[SOLUTION] Proposal & Annotated Bibliography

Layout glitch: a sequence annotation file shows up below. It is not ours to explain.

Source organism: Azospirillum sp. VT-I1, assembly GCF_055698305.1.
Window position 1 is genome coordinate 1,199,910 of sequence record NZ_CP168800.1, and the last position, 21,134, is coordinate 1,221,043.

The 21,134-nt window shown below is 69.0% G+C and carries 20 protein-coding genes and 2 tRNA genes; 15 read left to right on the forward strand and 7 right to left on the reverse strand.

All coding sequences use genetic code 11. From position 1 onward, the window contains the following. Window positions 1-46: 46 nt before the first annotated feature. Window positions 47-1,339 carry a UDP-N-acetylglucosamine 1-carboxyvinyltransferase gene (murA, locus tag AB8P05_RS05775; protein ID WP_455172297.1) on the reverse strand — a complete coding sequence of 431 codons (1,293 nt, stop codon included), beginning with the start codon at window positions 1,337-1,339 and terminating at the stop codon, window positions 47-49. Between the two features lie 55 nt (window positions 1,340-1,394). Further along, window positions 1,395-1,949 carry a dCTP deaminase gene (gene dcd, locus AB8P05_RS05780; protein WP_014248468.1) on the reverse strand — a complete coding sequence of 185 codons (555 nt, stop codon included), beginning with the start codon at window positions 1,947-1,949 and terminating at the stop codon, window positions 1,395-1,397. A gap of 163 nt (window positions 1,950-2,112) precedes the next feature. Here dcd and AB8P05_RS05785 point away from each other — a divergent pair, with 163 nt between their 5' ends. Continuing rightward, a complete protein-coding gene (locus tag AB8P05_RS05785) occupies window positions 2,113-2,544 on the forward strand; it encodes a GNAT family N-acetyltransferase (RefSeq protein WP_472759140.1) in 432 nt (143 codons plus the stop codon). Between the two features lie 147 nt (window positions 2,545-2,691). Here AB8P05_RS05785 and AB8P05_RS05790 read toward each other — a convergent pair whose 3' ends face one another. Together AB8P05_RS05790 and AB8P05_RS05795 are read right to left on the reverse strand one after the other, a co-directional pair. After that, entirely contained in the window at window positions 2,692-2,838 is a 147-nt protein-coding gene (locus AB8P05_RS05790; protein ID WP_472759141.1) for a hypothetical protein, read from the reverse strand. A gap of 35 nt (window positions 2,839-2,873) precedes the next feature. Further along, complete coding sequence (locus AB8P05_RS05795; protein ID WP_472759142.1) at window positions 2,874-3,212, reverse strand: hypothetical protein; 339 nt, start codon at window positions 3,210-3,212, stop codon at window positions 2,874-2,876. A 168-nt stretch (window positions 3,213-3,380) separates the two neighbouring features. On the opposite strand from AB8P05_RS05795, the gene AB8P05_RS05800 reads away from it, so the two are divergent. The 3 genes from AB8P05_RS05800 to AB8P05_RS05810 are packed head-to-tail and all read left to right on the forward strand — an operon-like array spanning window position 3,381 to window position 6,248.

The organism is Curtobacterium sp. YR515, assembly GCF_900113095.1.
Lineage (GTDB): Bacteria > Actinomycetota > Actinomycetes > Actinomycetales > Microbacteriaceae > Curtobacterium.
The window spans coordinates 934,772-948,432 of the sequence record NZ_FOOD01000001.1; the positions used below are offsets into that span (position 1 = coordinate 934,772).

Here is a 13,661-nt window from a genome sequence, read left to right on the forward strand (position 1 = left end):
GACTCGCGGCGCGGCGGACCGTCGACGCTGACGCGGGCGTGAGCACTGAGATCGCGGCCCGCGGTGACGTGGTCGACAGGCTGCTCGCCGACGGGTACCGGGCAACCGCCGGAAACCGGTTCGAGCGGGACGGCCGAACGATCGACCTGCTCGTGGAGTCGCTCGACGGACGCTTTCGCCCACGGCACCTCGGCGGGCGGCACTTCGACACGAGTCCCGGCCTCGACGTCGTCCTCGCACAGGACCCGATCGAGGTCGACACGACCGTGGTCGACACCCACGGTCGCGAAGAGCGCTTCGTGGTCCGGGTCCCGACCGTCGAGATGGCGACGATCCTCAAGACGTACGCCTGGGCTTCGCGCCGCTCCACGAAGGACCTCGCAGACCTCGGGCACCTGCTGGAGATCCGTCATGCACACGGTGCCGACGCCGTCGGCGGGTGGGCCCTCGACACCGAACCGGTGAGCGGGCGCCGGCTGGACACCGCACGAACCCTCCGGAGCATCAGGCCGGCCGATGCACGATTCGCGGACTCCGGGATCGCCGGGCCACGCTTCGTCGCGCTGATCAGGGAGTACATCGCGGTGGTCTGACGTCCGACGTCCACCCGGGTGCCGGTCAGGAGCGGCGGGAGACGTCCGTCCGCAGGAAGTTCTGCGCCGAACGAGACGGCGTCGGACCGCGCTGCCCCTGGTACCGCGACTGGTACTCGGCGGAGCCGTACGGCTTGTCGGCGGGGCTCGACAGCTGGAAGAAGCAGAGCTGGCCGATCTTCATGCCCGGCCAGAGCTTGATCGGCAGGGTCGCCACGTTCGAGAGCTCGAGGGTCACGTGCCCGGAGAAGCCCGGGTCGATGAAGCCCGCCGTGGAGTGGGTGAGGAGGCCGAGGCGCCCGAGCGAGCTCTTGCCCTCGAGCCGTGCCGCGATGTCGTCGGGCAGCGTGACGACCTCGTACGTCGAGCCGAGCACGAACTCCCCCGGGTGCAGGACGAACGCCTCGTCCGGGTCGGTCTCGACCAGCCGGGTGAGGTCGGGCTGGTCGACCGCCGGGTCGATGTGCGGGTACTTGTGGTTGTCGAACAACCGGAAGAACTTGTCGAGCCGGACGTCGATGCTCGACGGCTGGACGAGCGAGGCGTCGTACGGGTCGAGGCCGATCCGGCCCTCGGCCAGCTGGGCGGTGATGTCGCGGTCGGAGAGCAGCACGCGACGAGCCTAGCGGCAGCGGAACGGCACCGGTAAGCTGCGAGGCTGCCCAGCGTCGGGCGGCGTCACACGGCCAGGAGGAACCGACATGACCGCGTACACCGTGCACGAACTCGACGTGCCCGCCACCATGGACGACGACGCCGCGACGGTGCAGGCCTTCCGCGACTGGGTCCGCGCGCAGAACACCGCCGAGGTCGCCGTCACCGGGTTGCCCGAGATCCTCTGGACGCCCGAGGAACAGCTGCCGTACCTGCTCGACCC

This class is 20th century art history As first steps in the research process, you will need to refine your paper topic and produce a working annotated bibliography. Please submit this information as a type-written, double-spaced document in 11- or 12-point font that is submitted to Blackboard’s “Discussions” link labeled “Research Paper Proposal & Annotated Bibliography” by 5pm, Friday, July 24. The paper topic proposal should narrow your topic and focus and begin to indicate the argument that you will make in the final paper. The paper topic proposal requires research in order to make your proposal as close to your final paper topic as possible. I strongly suggest that you come to office hours to discuss your topic proposal in advance. The written proposal must include: 1. A preliminary thesis statement. A thesis statement is “a proposition stated as a conclusion which you will then demonstrate, or ‘prove’ in your paper.” It is the focal point around which your research will revolve. It is not a question, it is an answer. Your thesis statement must take a position. It announces the argument or point you want to prove. The thesis tells the reader how you will interpret the significance of the subject matter under discussion. It is a road map for the paper, telling the reader what to expect. The thesis is usually one or two sentences somewhere in the introduction that presents the argument to the reader. At this point, your thesis will be a working thesis. It will likely need refining and revising as you write the rest of the paper. Thesis statement examples: a) “This paper examines the ways in which Ernst Ludwig Kirchner’s painting Street, Berlin (1913) reflects the chaos and eroticism seen throughout Germany’s thriving cities at the beginning of the twentieth century. Primarily through a distorted use of color, line, texture, and spatial perspective,Kirchner was able to provoke a sense of awareness in the viewer using an expressive style —emblematic of the German Expressionist Die Brücke group — and address the transition from the tradition of the past into the modern future.” b) “This paper examines the ways in which Judy Chicago’s The Dinner Party (1979) challenges the male-dominated culture of post-World War II America as promoted by art movements such as Abstract Expressionism and Minimalism. With its overt celebration of needlepoint, china painting, and feminine ‘central-core’ imagery, it demonstrates Chicago’s aim to elevate women’s“craft” to the level of fine art in order to explore the often-silenced conditions of women and to produce truthful renditions of women’s experiences, culture, and heritage.” 2. The second part of this exercise is the working Annotated Bibliography. An annotated bibliography gives a brief account of the available research on a given topic. It is a list of research sources that includes concise descriptions and evaluations of each source. An annotation usually contains a brief summary of content and a short analysis or evaluation. As you evaluate your sources consider: the content and scope of the work, the main argument, the intended audience, the conclusions, the relevance of the text for your research, the themes or concepts that are emphasized, your reaction to the text, what you gleaned from the source. The evidence (primary and secondary sources) you provide for your thesis will include your interpretation, analysis, and description of the characteristics of works of art and texts, and must at all times relate to your thesis. Primary Sources Primary sources refer to “first hand” information directly from the artist or the artist’s contemporaries– the original accounts created usually during the time under study. In addition to examining the artwork itself, you will also need to research interviews with the artist, manifestos or essays written by the artist, contemporary criticism, and personal and public correspondence written by the artist. Your bibliography must include at least 1 primary source. Secondary Sources These sources are made up of interpretations and commentary on primary sources, especially works of art. Secondary sources include books (monographs, anthologies, and exhibition catalogs) and articles in scholarly journals. You should begin your search for your sources by visiting SCAD’s Library catalog. There are a number of useful digital databases on this site, and you should first try JSTOR as it includes articles from a large number of peer-reviewed academic journals and most can be downloaded as PDF files. Your bibliography (the list of textual sources) must include at least three secondary sources, alongside the minimum one primary source. Each annotation should be about 3-4 sentences in length. Annotations should be concise and distill the most important and relevant details of that source. The annotated bibliography starts with the bibliographic details of a source (the citation) followed by the annotation.

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